Sister Tarpley’s Column: The secret of the bended knee

Have you ever watched a bird sleeping on its perch and never falling off?  How does it manage to do this?

The secret is the tendons of the bird’s legs.  They are so constructed that when the leg is bent at the knee, the claws contract and grip like a steel trap.  The claws refuse to let go until the knees are unbent again.  The bended knee gives the bird the ability to hold on to his perch so tightly.

Isn’t this also the secret of the holding power of the Christian?  Daniel found this to be true.  Surrounded by pagan environment, tempted to compromise with evil, urged to weaken his grip on God, he refused to let go.  He held firm when others faltered because he was a man of prayer.  He knew, “The power of the bended knee.”

From sleeping birds we can learn the secret of holding things that are most precious to us.  That secret is the knee bent in prayer, seeking to get a firmer grip on those values that make life worth living.  When we hold firmly to God in prayer, we can be assured He will hold tightly to us.

WHEN YOU WANT TO ASK GOD WHY?  Because you have longed to save “My World”, I have let you have the training that prepares you to save.

Take your pains and sufferings, your difficulties and hardships each day and offer them up for one troubled soul or for some prayer especially needed to be answered.  So that the beauty of each day will live on after the trouble and distress; the difficulty and pain of the day have passed.

Learn from “My Life” of the suffering that saves others.  So, you will sing in your pain.  Across the grayest days are the gleams of sunlight.

See not the small trials and vexations of each hour of the day.  See the one purpose and plan to which all are leading.  If in climbing a mountain you keep your eyes on each stony or difficult place, as you ascend, seeing only that, how weary and profitless your climb!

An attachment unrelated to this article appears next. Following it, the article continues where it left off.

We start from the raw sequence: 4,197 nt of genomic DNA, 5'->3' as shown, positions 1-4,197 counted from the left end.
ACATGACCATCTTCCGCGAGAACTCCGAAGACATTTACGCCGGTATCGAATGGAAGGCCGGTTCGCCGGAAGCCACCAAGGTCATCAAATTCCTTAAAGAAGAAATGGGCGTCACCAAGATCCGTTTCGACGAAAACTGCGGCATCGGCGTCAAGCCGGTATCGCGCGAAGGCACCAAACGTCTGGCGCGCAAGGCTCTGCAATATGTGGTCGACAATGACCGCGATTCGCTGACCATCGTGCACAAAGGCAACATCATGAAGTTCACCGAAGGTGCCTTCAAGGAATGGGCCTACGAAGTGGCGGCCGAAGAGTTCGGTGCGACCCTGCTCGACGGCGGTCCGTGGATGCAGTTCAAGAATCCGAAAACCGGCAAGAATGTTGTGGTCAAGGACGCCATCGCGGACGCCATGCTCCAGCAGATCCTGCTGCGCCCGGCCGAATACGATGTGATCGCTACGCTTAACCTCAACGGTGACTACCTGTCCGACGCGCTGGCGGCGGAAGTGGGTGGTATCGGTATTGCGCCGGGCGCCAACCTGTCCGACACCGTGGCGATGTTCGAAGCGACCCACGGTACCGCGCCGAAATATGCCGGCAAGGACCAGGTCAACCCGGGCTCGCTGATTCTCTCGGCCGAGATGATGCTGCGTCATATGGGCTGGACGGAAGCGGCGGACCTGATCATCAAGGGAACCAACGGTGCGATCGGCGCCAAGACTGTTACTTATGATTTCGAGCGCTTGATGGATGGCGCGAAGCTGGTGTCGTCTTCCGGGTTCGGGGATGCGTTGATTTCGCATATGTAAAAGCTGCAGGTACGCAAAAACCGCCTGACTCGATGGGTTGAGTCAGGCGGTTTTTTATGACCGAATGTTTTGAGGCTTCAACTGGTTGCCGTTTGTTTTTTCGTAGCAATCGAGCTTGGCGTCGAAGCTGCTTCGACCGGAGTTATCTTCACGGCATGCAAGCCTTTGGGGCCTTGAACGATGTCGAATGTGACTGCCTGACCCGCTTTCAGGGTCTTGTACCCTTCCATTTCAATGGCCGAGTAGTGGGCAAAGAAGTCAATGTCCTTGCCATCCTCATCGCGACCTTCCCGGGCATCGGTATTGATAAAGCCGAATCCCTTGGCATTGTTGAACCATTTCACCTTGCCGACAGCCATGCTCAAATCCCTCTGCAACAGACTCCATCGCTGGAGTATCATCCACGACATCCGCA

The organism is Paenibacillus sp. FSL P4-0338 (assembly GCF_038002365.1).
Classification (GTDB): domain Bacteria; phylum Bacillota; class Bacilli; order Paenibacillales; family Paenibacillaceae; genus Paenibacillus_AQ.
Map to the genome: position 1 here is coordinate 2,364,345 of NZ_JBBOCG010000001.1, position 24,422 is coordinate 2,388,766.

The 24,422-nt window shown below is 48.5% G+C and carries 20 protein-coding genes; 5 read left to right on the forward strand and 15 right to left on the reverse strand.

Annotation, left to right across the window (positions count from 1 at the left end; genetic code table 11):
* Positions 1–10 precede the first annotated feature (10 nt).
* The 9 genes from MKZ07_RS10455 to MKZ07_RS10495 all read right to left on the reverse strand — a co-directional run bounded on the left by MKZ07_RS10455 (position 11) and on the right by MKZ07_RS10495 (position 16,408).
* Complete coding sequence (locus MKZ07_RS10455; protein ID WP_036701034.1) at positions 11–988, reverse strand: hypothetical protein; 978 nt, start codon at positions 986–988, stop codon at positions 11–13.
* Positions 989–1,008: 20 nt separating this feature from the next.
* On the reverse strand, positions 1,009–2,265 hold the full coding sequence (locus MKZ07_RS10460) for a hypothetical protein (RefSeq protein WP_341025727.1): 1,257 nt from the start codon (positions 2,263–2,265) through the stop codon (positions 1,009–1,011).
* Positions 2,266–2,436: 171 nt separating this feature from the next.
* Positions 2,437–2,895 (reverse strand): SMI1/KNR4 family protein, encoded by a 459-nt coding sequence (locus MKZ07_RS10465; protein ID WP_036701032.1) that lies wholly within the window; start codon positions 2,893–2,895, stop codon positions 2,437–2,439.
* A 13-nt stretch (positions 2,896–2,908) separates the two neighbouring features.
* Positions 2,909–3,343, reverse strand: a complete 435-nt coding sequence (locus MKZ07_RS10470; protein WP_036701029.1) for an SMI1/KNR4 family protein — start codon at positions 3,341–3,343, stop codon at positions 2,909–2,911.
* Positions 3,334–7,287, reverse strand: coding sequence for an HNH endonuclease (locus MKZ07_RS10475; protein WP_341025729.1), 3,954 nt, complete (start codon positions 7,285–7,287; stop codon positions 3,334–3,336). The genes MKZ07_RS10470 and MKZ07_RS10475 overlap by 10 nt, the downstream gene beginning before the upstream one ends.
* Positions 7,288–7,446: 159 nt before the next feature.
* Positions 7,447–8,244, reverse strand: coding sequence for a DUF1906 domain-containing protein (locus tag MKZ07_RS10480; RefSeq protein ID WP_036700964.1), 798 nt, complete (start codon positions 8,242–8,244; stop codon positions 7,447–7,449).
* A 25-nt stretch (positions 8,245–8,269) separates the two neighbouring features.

But if you think of each step as leading to the summit of achievement, from which glories and beauties will open out before, then your climb will be so different.

If in doubt, ask those that won the Gold, Silver and Bronze in the 2012 Olympic.

Store up on Love.  Have you ever wondered what a camel’s humps are for?  Camels are a marvel of adaptation for desert living.  For example, their lips are covered with an extremely thick skin that even cactus spines can’t puncture.  Although camels prefer a diet of wheat, oats, grass and dates, they can eat almost anything that they find in the desert, including cactus and desert scrub.  Also camels can drink up to 30 gallons of water at one time.  And then there’s the hump.  Most animals have a layer of fat stored under their entire layer of skin.  Camels store fat in humps that can weigh up to 80 pounds.  This stored fat enables camels to travel through the desert for five to seven days without food and water; they can lose up to 40 percent of their body weight without injury.  Human beings can learn something from the camel.

Store up Provisions.  God did not create human beings with humps on their backs and we know that excess fat is harmful to our health, but God’s Word instructs us to store up provisions for desert experiences too.  You may be surprised at what God tells us to store up:  “He commands those who are rich in this present world not to be arrogant or to put their hope in wealth, which is so uncertain, but to put their hope in God, who richly provides us with everything for our enjoyment.  He commands us to do good, to be rich in good deeds and to be generous and willing to share.

(Now here’s the camel part.) In this way we will lay up treasure for ourselves as a firm foundation for the coming age, so that we may take hold of the life that is truly life.”  I Timothy 6:17-19. 

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